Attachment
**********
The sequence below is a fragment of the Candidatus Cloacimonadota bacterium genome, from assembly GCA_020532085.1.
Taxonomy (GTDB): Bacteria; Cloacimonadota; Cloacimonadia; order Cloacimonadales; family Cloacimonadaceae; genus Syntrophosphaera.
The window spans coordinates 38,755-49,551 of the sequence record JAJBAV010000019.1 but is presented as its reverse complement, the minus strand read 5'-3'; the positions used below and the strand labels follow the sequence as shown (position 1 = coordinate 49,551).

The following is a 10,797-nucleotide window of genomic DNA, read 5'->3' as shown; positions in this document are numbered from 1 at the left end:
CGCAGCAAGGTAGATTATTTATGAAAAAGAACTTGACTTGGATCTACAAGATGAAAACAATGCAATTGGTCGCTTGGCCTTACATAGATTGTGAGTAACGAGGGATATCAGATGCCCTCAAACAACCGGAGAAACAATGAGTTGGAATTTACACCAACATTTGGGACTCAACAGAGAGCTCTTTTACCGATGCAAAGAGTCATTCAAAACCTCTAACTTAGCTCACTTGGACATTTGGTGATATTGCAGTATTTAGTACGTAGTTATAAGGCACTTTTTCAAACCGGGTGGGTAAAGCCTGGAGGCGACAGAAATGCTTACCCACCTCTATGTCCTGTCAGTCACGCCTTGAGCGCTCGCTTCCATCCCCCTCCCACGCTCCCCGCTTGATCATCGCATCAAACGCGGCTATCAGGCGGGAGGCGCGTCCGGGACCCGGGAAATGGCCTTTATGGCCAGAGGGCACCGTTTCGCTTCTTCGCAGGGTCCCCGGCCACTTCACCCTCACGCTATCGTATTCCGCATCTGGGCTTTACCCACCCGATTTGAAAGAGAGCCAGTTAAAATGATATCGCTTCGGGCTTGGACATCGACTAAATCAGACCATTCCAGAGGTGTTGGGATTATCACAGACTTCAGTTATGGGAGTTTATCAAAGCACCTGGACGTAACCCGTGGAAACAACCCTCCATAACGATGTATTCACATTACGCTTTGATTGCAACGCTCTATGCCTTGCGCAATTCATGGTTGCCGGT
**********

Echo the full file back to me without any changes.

The sequence below is a fragment of the Candidatus Cloacimonadota bacterium genome, from assembly GCA_020532085.1.
Taxonomy (GTDB): Bacteria; Cloacimonadota; Cloacimonadia; order Cloacimonadales; family Cloacimonadaceae; genus Syntrophosphaera.
The window spans coordinates 38,755-49,551 of the sequence record JAJBAV010000019.1 but is presented as its reverse complement, the minus strand read 5'-3'; the positions used below and the strand labels follow the sequence as shown (position 1 = coordinate 49,551).

The following is a 10,797-nucleotide window of genomic DNA, read 5'->3' as shown; positions in this document are numbered from 1 at the left end:
CGCAGCAAGGTAGATTATTTATGAAAAAGAACTTGACTTGGATCTACAAGATGAAAACAATGCAATTGGTCGCTTGGCCTTACATAGATTGTGAGTAACGAGGGATATCAGATGCCCTCAAACAACCGGAGAAACAATGAGTTGGAATTTACACCAACATTTGGGACTCAACAGAGAGCTCTTTTACCGATGCAAAGAGTCATTCAAAACCTCTAACTTAGCTCACTTGGACATTTGGTGATATTGCAGTATTTAGTACGTAGTTATAAGGCACTTTTTCAAACCGGGTGGGTAAAGCCTGGAGGCGACAGAAATGCTTACCCACCTCTATGTCCTGTCAGTCACGCCTTGAGCGCTCGCTTCCATCCCCCTCCCACGCTCCCCGCTTGATCATCGCATCAAACGCGGCTATCAGGCGGGAGGCGCGTCCGGGACCCGGGAAATGGCCTTTATGGCCAGAGGGCACCGTTTCGCTTCTTCGCAGGGTCCCCGGCCACTTCACCCTCACGCTATCGTATTCCGCATCTGGGCTTTACCCACCCGATTTGAAAGAGAGCCAGTTAAAATGATATCGCTTCGGGCTTGGACATCGACTAAATCAGACCATTCCAGAGGTGTTGGGATTATCACAGACTTCAGTTATGGGAGTTTATCAAAGCACCTGGACGTAACCCGTGGAAACAACCCTCCATAACGATGTATTCACATTACGCTTTGATTGCAACGCTCTATGCCTTGCGCAATTCATGGTTGCCGGT